Healthy Babies, Healthy Moms

By Laura Slatalla, ASU Nutrition Student

Breastfeeding creates healthy babies and mothers, as well as a financial benefit. The current recommendation for breastfeeding is exclusively for 6 months before introducing any solids, and at least until 12 months before weaning when mom and baby are ready. Sometimes breastfeeding can be difficult at first, especially without the proper support, but taking a look at the powerful benefits of breastfeeding is encouraging.

Mother smile to her child, isolated over white

A mother’s milk has the perfect nutritional balance for her child, providing the right amount of carbohydrates, fat, and protein. It contains fore-milk, which is sweeter and watery. This is followed by hind milk, which has more protein and satisfies hunger. As your baby grows the proportions of all these nutrients change to match its needs. Formula mimics breast milk, but is missing important components like lactoferrin and lipases. Lactoferrin help babies digest iron and protects the gut. Lipases aide in digesting fats.

Breast milk also contains antibodies that allow a baby to borrow from their mom’s immune system, so they get less colds throughout the first year. The immune benefits extend beyond the first year too. The powerful immune benefits also protect against some diseases and may reduce a risk of allergies. Studies also show that breastfed babies have a lowered risk of obesity later in life compared to formula-fed children. Formula-fed babies are often overfed and encouraged to finish the bottle, while breastfeeding babies can just break their latch when the flow of milk has slowed down and they’re full.

For a consideration on economics, formula costs can rise to over $1,200 in the first year, on the low end. That’s not accounting for overfeeding and more expensive formulas.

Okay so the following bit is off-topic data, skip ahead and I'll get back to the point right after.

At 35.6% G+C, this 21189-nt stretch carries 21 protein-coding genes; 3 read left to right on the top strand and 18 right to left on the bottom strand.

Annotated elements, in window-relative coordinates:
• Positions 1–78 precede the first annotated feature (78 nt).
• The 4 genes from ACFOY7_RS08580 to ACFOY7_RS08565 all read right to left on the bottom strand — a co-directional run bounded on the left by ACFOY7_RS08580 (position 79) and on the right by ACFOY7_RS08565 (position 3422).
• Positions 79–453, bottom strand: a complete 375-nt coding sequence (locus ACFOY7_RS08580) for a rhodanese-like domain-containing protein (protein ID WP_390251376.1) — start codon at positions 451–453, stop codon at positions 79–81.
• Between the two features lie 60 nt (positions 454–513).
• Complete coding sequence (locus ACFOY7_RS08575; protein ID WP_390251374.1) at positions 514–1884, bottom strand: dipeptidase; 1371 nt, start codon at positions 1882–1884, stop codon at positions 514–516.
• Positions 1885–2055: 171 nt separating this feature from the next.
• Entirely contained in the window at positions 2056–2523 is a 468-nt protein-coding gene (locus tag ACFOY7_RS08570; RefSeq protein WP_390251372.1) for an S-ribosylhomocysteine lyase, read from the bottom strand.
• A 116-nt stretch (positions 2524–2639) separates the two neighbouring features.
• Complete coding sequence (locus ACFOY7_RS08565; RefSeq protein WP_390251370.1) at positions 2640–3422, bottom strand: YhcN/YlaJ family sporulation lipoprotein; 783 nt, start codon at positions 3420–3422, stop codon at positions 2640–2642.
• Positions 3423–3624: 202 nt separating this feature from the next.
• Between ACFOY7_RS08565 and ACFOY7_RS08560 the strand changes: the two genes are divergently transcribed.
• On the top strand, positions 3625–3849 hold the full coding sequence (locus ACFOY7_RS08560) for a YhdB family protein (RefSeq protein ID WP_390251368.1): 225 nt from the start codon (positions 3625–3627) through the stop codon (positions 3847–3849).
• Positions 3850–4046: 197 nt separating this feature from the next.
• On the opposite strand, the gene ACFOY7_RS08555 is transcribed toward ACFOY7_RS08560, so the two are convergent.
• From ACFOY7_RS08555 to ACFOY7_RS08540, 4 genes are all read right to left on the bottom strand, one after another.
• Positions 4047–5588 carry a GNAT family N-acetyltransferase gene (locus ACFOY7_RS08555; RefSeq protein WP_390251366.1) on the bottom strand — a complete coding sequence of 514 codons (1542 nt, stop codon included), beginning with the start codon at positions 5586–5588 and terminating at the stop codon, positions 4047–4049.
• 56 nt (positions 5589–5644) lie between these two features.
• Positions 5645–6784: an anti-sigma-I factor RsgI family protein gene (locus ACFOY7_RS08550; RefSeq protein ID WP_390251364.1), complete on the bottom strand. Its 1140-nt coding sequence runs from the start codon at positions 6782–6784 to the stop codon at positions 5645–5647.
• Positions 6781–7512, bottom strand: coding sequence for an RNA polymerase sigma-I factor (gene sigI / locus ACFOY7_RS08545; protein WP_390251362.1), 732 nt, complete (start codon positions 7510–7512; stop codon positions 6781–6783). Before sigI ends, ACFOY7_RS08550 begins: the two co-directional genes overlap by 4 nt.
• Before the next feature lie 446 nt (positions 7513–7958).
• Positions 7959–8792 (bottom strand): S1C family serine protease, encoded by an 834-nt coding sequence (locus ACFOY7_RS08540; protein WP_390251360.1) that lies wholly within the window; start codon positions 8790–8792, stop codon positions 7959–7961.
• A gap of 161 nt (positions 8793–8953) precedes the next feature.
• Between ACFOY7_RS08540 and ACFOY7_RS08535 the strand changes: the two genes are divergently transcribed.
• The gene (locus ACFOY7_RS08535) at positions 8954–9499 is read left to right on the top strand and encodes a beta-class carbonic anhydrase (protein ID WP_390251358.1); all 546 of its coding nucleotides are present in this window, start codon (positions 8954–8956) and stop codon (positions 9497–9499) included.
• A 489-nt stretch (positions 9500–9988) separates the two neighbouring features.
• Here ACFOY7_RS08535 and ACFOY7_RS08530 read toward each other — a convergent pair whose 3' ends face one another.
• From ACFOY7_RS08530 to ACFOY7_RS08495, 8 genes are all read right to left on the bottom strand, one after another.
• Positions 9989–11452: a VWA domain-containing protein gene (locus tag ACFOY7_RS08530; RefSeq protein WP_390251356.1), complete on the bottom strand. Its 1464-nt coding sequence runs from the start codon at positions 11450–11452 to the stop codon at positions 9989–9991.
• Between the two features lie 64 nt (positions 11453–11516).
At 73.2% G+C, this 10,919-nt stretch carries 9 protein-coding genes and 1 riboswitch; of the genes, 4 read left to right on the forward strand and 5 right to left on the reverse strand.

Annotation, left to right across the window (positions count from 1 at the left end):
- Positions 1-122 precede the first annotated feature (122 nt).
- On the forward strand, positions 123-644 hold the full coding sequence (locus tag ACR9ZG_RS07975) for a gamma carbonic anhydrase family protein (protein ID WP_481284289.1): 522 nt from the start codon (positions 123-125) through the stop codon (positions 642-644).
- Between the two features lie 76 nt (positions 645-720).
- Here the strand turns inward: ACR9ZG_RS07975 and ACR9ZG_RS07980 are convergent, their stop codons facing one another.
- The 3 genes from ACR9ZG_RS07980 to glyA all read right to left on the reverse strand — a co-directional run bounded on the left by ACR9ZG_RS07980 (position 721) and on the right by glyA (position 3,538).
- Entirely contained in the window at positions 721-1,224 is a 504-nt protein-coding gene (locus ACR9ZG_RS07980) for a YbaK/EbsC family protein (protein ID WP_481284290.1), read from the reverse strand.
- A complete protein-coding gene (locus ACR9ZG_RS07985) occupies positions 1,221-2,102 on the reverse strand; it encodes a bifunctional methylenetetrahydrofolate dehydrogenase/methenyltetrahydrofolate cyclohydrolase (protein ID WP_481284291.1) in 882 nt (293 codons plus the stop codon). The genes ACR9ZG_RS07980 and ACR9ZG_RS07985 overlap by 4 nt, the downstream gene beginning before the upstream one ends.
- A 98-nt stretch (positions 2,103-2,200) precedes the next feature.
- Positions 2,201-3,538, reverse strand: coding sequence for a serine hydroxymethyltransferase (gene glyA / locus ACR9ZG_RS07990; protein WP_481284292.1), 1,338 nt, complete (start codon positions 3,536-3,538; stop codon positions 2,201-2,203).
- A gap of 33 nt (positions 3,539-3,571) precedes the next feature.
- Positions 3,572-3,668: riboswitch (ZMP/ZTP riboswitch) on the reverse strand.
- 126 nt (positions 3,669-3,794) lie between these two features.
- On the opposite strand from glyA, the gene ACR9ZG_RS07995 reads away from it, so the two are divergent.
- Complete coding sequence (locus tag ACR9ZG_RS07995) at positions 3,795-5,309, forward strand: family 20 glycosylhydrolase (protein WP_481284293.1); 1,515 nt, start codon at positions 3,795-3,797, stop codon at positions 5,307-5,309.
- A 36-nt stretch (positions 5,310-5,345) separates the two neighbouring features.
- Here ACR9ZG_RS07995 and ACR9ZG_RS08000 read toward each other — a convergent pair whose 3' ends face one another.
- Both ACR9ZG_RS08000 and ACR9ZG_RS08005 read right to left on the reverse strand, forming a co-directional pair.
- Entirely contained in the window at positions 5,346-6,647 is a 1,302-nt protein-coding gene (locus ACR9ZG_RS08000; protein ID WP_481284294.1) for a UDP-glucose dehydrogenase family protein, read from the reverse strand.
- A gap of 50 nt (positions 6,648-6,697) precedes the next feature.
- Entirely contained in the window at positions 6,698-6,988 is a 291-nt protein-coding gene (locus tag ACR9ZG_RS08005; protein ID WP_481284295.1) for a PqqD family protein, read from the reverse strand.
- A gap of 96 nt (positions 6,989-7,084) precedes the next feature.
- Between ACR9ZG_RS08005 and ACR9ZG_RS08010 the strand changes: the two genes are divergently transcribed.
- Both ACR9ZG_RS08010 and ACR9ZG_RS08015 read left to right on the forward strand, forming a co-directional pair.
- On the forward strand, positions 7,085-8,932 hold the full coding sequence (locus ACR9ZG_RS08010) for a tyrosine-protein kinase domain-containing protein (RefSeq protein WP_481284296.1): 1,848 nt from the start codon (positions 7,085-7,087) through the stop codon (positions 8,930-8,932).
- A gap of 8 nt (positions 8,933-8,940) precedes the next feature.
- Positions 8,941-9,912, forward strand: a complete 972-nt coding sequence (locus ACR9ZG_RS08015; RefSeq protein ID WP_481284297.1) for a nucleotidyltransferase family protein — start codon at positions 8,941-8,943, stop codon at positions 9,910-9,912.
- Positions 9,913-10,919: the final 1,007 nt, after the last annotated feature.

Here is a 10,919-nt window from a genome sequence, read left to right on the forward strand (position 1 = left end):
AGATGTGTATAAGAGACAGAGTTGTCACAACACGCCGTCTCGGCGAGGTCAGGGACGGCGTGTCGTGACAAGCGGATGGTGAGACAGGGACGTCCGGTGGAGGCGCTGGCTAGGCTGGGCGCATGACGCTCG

Even if a variety of limitations keep you from traditional breastfeeding, you can still make an effort for your child to have your breast milk. Many a full-time, away-from-the-home career women use a breast pump to pump their own milk. They are still giving their child the full health benefits of breast milk and saving on the cost of formula.

There are definite benefits to nursing for the mother as well. When a baby is nursing, a hormone called oxytocin is released. Oxytocin is often called the cuddle hormone. When it is released after birth the uterus contracts and helps to slow down bleeding and shrink the uterus back to the original size, and it can also help support bonding between the mother and the new infant. Breastfeeding is skin to skin, another important factor in bonding. Producing milk burns around 300 to 500 calories a day and is much easier than the gym.

Here’s the list of benefits:

  • Perfect nutrition individualized for each baby
  • Baby borrows mom’s immune system
  • Contains some things only found in breast milk
  • Saves money
  • Reduces risk of diseases, obesity, and allergies
  • Increases bonding
  • Burns extra calories

The beginning of a nursing relationship can be hard. A mother needs support, but once everything is going smoothly, it’s beautiful and satisfying and has its perks, so stick with it. A baby and mother will both be happy and healthier for it.